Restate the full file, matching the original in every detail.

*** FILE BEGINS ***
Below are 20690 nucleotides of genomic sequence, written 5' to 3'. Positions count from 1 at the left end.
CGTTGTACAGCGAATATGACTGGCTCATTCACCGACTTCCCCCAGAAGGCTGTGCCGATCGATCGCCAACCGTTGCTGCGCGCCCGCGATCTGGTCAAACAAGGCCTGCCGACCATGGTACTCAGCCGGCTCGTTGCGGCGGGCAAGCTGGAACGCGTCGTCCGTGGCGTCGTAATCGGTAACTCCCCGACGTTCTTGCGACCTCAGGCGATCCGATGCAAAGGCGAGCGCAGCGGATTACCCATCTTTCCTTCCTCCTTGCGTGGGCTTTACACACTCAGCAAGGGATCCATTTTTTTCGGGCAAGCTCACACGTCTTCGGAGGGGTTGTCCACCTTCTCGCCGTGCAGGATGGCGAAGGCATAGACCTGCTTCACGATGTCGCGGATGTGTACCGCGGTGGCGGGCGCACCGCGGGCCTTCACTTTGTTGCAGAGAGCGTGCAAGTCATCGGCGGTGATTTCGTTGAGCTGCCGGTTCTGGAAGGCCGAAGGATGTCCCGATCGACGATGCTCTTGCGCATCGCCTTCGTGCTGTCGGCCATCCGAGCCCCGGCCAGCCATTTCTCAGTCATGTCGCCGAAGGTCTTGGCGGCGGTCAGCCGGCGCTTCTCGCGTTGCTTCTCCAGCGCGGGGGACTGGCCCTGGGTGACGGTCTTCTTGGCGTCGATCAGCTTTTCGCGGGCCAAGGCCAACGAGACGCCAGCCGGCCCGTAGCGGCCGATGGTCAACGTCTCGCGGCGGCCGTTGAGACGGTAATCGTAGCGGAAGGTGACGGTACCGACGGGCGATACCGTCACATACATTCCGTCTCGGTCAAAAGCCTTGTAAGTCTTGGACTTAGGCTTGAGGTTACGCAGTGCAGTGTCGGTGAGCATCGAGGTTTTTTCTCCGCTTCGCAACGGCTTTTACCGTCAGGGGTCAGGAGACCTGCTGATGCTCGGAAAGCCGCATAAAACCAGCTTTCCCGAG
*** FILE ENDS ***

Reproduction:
Below are 20690 nucleotides of genomic sequence, written 5' to 3'. Positions count from 1 at the left end.
CGTTGTACAGCGAATATGACTGGCTCATTCACCGACTTCCCCCAGAAGGCTGTGCCGATCGATCGCCAACCGTTGCTGCGCGCCCGCGATCTGGTCAAACAAGGCCTGCCGACCATGGTACTCAGCCGGCTCGTTGCGGCGGGCAAGCTGGAACGCGTCGTCCGTGGCGTCGTAATCGGTAACTCCCCGACGTTCTTGCGACCTCAGGCGATCCGATGCAAAGGCGAGCGCAGCGGATTACCCATCTTTCCTTCCTCCTTGCGTGGGCTTTACACACTCAGCAAGGGATCCATTTTTTTCGGGCAAGCTCACACGTCTTCGGAGGGGTTGTCCACCTTCTCGCCGTGCAGGATGGCGAAGGCATAGACCTGCTTCACGATGTCGCGGATGTGTACCGCGGTGGCGGGCGCACCGCGGGCCTTCACTTTGTTGCAGAGAGCGTGCAAGTCATCGGCGGTGATTTCGTTGAGCTGCCGGTTCTGGAAGGCCGAAGGATGTCCCGATCGACGATGCTCTTGCGCATCGCCTTCGTGCTGTCGGCCATCCGAGCCCCGGCCAGCCATTTCTCAGTCATGTCGCCGAAGGTCTTGGCGGCGGTCAGCCGGCGCTTCTCGCGTTGCTTCTCCAGCGCGGGGGACTGGCCCTGGGTGACGGTCTTCTTGGCGTCGATCAGCTTTTCGCGGGCCAAGGCCAACGAGACGCCAGCCGGCCCGTAGCGGCCGATGGTCAACGTCTCGCGGCGGCCGTTGAGACGGTAATCGTAGCGGAAGGTGACGGTACCGACGGGCGATACCGTCACATACATTCCGTCTCGGTCAAAAGCCTTGTAAGTCTTGGACTTAGGCTTGAGGTTACGCAGTGCAGTGTCGGTGAGCATCGAGGTTTTTTCTCCGCTTCGCAACGGCTTTTACCGTCAGGGGTCAGGAGACCTGCTGATGCTCGGAAAGCCGCATAAAACCAGCTTTCCCGAG